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had alreadybecome mostpopularshows."His charismatic activity effective [theplay]."54 watching bymerely theSenses Ma nipas - TheAdvocates Through ofLiberation fervent advocates of arethemost Ma nipas, orwandering beggars, bKra the senses. liberation chapels(Tib.: Theycarry portable through hierarIn thestrongly stories. their devout shissgo mang)to illustrate the Chinese the times from chicalTibetan invasion, society preceding level of thesocial ladder, Ma nipas wereat thenext-to-the-last just folk to sermons aheadof beggars.55 country (rGyal Manipaspreach and famiof dynasties aboutthedescent tellstories khams pa); they of of "creation the the with lies (rGyalrabs),that myth usually begin stories of Tibetan histories of theorigin theworld", clans,mythical saints and national the Tibetan ofPadmasambhava, hero, Gesar, (their Ma ni are called rNam thar, liberation'). pas 'complete hagiographies are also recite the oral literature they although compositions protect on theone hand, in Their oral tradition often aims, preserved writing. form ideas in a popular basic Buddhist at disseminating and,on the aboutthebeginthefolkheritage, other, including myths preserving of thedivine that anditsdifferent oftheworld races, origin praise ning etc.56 certain families, in anddirect indirect57 oftheclashbetween thought Manyrecords and withtheformer are preserved, Tibetan culture valuingsymbols Ma nipas, andthe and favoring cognition-not-through-consciousness writes of loafers. are latter Epstein58 claiming they onlysuperstitious with which thecontempt 'Phagspa bla ma oftheSa skyaschoolspoke
54Ibidem, p. 154. 55R.A. Stein, Paris1959,p. 324,330; Recherches surl'epopeeetla bardeau Tibet, 1988 [1970],p. 207. G. Tibet G. Tucci,TheReligions [transl. Berkeley by Samuel], of 56Ibidem, 207. p. 57G. Durand,Wyobrainia transl.by symbolique'], ['Imagination symboliczna Warszawa 1986. C. Rowiiiski, 58L. Epstein, andAnnotation from Bakshi:Translation [transl. Biography ofKarma at University ofWashington], theTibetan, dissertation 1968,p. 3-4. Washington

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of Kublaikhan. of KarmaPak shi (Karmapa II), his rivalat thecourt a Ma ni was Pakshi ForPakpaLama,Karma pa". "merely Ma ni pas - theirname derivesfrommani, the termof the - arethemost ofsensual advocates fervent mantra ofAvalokitesvara the withthe cult of theirpatron, liberation, especiallyconnected dates of Ma ni The phenomenon of compassion. Bodhisattva pas monkGu ru Chos dbang(1212-1273),who back to the13th-century shouldbe heard of Avalokite'vara59 thatthemantra recommended that at "market places."'6 We learn fromthe monk'shagiography his discipleBha ro gtsug'dzin attained just through enlightenment the work In to Chos 'bum, voice."61 bka' Mani dbang's "listening to the king Srong btsan sgam po, we findenthusiastic attributed thesenses.62 ofliberation through apologetics of thesense theexplanation flowfrom endlessbenefits Similarly in the of can count You ofmanito other grains sand,thetext beings. continents. onfour intheocean,seedsgrowing assures, drops question You can also weighMountMerubutyou cannotcountthebenefits of thismantra. from a singlerepetition "Therefore, spread flowing of samsdra!"63- thetext of maniin thetendirections theteaching concludes. toInterpret TheSenses:AnAttempt Liberation Through theSoteriological Concept thesenses theTibetan At first through conceptof liberation sight ofnon-reflective as a typical no explanation popular example requires conand cultural broader in when philosophical put religiosity. Only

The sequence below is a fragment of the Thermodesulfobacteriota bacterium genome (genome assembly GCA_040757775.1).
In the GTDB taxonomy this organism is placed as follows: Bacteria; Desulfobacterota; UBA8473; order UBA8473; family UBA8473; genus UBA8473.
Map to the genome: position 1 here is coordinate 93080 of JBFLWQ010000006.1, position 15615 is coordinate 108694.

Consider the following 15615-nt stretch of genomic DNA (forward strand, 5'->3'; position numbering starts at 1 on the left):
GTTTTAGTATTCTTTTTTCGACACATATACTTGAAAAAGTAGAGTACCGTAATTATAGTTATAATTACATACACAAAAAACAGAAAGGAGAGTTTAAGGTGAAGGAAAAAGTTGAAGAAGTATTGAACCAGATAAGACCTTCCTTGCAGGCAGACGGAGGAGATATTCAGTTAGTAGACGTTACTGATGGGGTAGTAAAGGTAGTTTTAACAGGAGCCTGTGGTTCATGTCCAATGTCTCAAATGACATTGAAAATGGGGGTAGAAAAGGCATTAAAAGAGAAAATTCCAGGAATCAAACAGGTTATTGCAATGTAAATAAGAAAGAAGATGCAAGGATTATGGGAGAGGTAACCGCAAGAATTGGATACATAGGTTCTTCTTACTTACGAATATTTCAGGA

59O1 MANI PADME HUM. H. Richardson, ['Tibet.History zaryshistorii kultury Tybet, 60D.L. Snellgrove, Warszawa S. of Culture', 1968, chapt.3; Mani bka' 'bum, transl. by Godziiiski], version A, p. 224 etc. 61Dargyay, TheRise,p. 112. 62L. Epstein, ofthe'Da-logs,"TheTibet andPsychology "On theHistory Journal, vol.7: 1982,No 4, p. 26ff. 63Ibidem.